27. 27. Persistence : S3 ™  Simple KV store organized as objects in buckets ™  Each AWS account is given a max of 10 buckets ™  Each bucket can hold an unlimited number of objects ™  We use S3 to store data that does not fit into SimpleDB ™  Logs from streaming devices ™  Files used in movie encoding ™  Truncated-tail of Rental History ™  Good pattern introduced by Greg Kim@r39132 28
  28. 28. Item ReplicatorData Replication between Oracle, SimpleDB, S3, and Cassandra
  29. 29. Data Replication : IR ™  Home-grown Data Replication Framework known as IR for Item Replication ™  Keeps data in sync between RDBMS (DC) and NoSQL (Cloud) ™  Mostly unidirectional: DC à Cloud ™  2 data capture schemes in use currently ™  Trigger-oriented IR ™  All CRUD operations on source table X are copied via a trigger to XLog_i journal tables (i is the shard index) ™  IR reads (polls) from a journal table ™  Simple IR ™  IR reads (polls) from source table X directly@r39132 30
  30. 30. IR
  31. 31. Data Capture Schemes : IR ™  Trigger-oriented IR (e.g. Movie Q) Table XLog_0 IR 0 CRUD artition Write p rite partit ion 1 Table XLog_1 IR W Table X Write partition 2 AWS Write Table XLog_2 IR partit ion 3 Table XLog_3 IRNetflix Data Center @r39132 32
  32. 32. Data Capture Schemes : IR ™  Simple IR (e.g. Rental History) IR rti tion 0 CRU Re ad pa R ead parti tion 1 IR Table X AWS Read partition 2 IR Read partit ion 3 IRNetflix Data Center @r39132 33
  33. 33. IR’s Polling Select ™  Anatomy of an IR Select Query ™  Execute the SQL below as a recurring poll select * from RENTAL_HISTORY r where r.LAST_MODIFIED_TS > checkpoint value ß (A) and r.LAST_MODIFIED_TS < (now-10 seconds) ß (B) order by r.LAST_MODIFIED_TS asc ß (C) ™  (A) – preserves progress in case IR crashes and restarts ™  (B) – handles interesting race condition… will explain in later slide ™  (C) – in order read for repeatability as in (A)@r39132 35
  34. 34. IR’s Polling Select ™  Anatomy of an IR Select Query ™  Assume previous checkpoint is T0 ™  @ time = T4, only the top 2 records are visible and will be replicated ™  (B) hides The Town and Duma ™  {1, The Machinist} and then {2, Blood Diamond} are replicated to the cloud ™  After IR replicates this data, the checkpoint is now T2 Customer_ID Movie_ID last_modified_ts 1 The Machinist T1 ß 2 Blood Diamond T2 ß 4 The Town T4 - 3sec 1 Duma T4@r39132 36
  35. 35. IR’s Polling Select ™  Anatomy of an IR Select Query ™  Assume previous checkpoint is T2 ™  @ time = T4+12 sec, The 3 records pointed to by arrows are visible and replicated to the cloud ™  Of these 1 new record, The King’s Speech, became visible in time to be replicated – Commit-delayed Customer_ID Movie_ID last_modified_ts 1 The Machinist T1 2 Blood Diamond T2 4 The Town T4 – 3 sec ßnew 3 The King’s Speech T4 ß 1 Duma T4 ßnew 5 Rescue Dawn T4 + 11 sec @r39132 37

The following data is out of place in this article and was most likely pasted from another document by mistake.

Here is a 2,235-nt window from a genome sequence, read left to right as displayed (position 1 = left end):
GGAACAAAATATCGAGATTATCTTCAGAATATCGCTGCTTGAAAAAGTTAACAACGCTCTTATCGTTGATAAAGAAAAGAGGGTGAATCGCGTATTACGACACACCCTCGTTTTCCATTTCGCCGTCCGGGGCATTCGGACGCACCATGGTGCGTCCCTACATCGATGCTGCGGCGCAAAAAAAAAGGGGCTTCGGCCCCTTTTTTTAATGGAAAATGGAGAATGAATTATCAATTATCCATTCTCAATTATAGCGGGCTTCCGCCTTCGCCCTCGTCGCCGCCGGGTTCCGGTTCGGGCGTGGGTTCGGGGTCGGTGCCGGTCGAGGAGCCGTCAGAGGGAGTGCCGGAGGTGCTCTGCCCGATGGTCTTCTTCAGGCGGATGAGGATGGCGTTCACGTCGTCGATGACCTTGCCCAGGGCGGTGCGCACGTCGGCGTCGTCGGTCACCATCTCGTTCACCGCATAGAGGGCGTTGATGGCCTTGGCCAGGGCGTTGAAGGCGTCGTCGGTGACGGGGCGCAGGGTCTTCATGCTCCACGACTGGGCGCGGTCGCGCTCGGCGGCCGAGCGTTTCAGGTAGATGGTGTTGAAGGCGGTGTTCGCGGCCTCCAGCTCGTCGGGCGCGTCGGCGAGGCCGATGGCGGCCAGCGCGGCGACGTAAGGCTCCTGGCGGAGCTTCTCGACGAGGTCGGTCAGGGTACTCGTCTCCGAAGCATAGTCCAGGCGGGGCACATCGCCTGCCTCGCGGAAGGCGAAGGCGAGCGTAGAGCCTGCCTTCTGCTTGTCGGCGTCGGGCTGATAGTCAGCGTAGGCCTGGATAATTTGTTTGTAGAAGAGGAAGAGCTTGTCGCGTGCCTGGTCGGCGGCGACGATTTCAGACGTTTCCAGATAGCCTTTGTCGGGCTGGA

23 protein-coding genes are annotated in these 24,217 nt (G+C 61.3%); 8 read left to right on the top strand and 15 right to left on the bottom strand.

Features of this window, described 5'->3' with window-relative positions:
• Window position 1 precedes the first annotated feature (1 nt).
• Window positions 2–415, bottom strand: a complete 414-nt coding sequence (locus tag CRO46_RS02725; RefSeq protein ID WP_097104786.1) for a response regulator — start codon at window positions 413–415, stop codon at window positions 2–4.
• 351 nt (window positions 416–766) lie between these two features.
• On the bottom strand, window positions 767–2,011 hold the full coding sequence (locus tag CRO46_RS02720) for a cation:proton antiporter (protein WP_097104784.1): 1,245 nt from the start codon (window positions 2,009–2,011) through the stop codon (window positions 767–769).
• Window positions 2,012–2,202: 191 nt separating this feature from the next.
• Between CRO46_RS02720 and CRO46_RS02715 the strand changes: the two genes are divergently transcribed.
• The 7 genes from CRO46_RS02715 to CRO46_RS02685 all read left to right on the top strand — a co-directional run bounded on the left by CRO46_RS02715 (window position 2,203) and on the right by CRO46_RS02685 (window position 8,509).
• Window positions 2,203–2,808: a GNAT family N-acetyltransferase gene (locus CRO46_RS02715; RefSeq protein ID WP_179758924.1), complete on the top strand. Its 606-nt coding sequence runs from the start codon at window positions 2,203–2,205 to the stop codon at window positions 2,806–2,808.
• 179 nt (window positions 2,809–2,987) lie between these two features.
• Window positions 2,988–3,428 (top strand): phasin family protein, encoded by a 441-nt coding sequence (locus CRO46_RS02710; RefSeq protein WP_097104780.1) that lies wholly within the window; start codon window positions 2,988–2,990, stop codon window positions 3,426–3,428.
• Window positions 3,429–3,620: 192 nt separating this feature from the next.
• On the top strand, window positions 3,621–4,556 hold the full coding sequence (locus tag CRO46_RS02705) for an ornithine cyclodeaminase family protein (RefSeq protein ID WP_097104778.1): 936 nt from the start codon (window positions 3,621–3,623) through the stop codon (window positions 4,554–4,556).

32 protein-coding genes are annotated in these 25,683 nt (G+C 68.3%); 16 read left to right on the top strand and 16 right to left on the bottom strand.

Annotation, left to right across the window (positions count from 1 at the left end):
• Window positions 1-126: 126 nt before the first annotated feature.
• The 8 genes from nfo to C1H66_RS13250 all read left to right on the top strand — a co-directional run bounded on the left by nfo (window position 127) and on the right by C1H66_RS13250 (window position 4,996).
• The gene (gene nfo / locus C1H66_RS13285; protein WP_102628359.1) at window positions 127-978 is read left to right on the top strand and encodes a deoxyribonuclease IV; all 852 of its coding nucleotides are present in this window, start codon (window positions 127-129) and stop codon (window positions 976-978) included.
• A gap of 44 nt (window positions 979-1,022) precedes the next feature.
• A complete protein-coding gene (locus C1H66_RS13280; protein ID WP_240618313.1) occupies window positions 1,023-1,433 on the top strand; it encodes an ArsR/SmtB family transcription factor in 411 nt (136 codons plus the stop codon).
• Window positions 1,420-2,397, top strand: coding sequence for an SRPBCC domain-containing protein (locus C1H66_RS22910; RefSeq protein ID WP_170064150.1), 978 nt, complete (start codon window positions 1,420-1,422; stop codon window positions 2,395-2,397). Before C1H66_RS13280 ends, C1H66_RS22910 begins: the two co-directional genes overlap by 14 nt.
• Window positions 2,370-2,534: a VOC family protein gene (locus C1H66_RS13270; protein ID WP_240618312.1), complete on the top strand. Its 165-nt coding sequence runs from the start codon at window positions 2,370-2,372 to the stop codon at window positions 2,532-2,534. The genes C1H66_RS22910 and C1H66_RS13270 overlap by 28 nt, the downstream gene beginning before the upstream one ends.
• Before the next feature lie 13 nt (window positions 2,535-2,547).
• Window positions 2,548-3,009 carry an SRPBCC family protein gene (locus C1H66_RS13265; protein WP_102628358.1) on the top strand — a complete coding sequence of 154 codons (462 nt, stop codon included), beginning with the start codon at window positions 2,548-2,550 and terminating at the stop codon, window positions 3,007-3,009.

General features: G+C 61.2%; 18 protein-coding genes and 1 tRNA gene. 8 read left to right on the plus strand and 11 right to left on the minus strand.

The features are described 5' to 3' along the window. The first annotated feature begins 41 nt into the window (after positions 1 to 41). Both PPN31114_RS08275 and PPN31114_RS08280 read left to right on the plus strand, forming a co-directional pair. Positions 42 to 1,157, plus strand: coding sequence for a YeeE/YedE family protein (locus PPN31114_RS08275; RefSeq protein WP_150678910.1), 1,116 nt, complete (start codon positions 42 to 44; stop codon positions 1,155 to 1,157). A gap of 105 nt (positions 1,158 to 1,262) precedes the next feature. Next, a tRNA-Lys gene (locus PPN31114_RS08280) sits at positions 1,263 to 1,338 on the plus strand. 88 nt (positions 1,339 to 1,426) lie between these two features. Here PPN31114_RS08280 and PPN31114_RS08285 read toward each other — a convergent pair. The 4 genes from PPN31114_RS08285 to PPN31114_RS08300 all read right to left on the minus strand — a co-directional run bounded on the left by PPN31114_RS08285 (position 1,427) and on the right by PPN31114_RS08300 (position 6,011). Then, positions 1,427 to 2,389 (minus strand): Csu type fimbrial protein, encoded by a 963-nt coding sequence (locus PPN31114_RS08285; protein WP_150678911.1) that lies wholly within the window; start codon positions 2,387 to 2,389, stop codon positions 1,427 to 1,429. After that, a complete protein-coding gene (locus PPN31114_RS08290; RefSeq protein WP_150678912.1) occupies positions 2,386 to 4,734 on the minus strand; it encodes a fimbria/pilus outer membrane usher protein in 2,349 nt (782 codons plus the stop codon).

36. 36. IR’s Polling Select ™  “Commit-delayed” Race Condition ™  Consider 2 update transactions ™  Transaction 1 update RENTAL_HISTORY r set r.LAST_MODIFIED_TS = systimestamp, r.MOVIE_ID = ‘The Machinest good’ where r.CUSTOMER_ID = 1; commit; ™  Transaction 2 update RENTAL_HISTORY r set r.LAST_MODIFIED_TS = systimestamp, r.MOVIE_ID = ‘Blood Diamond good’ where r.CUSTOMER_ID = 2; commit;@r39132 38
  37. 37. IR’s Polling Select ™  One possible schedule ™  Transaction 1 update RENTAL_HISTORY r set r.LAST_MODIFIED_TS = systimestamp @T1 r.MOVIE_ID = ‘The Machinest good’ where r.CUSTOMER_ID = 1; commit; @T4 ™  Transaction 2 update RENTAL_HISTORY r set r.LAST_MODIFIED_TS = systimestamp, @T2 r.MOVIE_ID = ‘Blood Diamond good’ where r.CUSTOMER_ID = 2; commit; @T3@r39132 39
  38. 38. IR’s Polling Select Customer_ID Movie_ID last_modified_ts 1 The Machinist bad T0 2 Blood Diamond bad T0 -- Transaction 2 commits at T3, but records T2 Customer_ID Movie_ID last_modified_ts 1 The Machinist bad T0 2 Blood Diamond good T2 -- IR replicates “Blood Diamond good” and sets checkpoint = T2 -- Transaction 1 commits at T4, but records T1 Customer_ID Movie_ID last_modified_ts 1 The Machinist good T1 2 Blood Diamond good T2 -- IR will never see “The Machinist good” because checkpoint already advanced past T1 to T2@r39132 40
  39. 39. IR’s Polling Select ™  Solving the “Commit-delayed” Race Condition ™  Transaction 1 update RENTAL_HISTORY r set r.LAST_MODIFIED_TS = systimestamp, r.MOVIE_ID = ‘The Machinest good’ where r.CUSTOMER_ID = 1 and r.last_modified_ts < (now – 10 sec); commit; ™  Transaction 2 update RENTAL_History r set r.LAST_MODIFIED_TS = systimestamp, r.MOVIE_ID = ‘Blood Diamond good’ where r.CUSTOMER_ID = 2; and r.last_modified_ts < (now – 10 sec); commit;@r39132 41
  40. 40. Forklifting Historical Data ™  Fork-lifting Data – TRICKS! ™  Trigger-oriented IR ™  Trickle-lifting ™  Parallel fork-lifting and incremental replication ™  Simple IR ™  Typically need to forklift by recovering a snapshot in a second database ™  Execute forklift of that data ™  Assume database snapshot @ time = T1 ™  In the primary database, buffer modifications until forklift complete ™  One forklift is complete, replicate data changed after time=T1@r39132 43
  41. 41. Forklifting Historical Data@r39132 44
  42. 42. Forklifting Historical Data ™  Trickle-lifting Data for the movie Q ™  User with id=6 adds a movie to his queue ™  Trigger fires to replicate that data to QLOG_6 (e.g. 6 % 10 shards = 6) ™  Along the way, the trigger checks whether user with id=6 is found in the member_progress table ™  If not, the user id is inserted into the member_progress table ™  If so, no action is taken ™  A separate program called QTouch will notice a new record while polling the member_progress table : user id = 6 ™  QTouch will execute a harmless update of all records for the user to fork-lift that user’s data into the cloud@r39132 45
  43. 43. Best Practices : IR ™  Data Model Best Practices ™  Checkpoint Column ™  Choose a Timestamp not Date data type (i.e. for microsecond granularity) or an ordered sequence ™  Need a Before Trigger to set the timestamp or sequence ™  Don’t trust what is passed in by DB clients ™  Index the column@r39132 46
  44. 44. HAProxy + Squid + OracleData lives in Oracle but is cached in the cloud
  45. 45. Data Replication : HAProxy+Squid+Oracle@r39132 48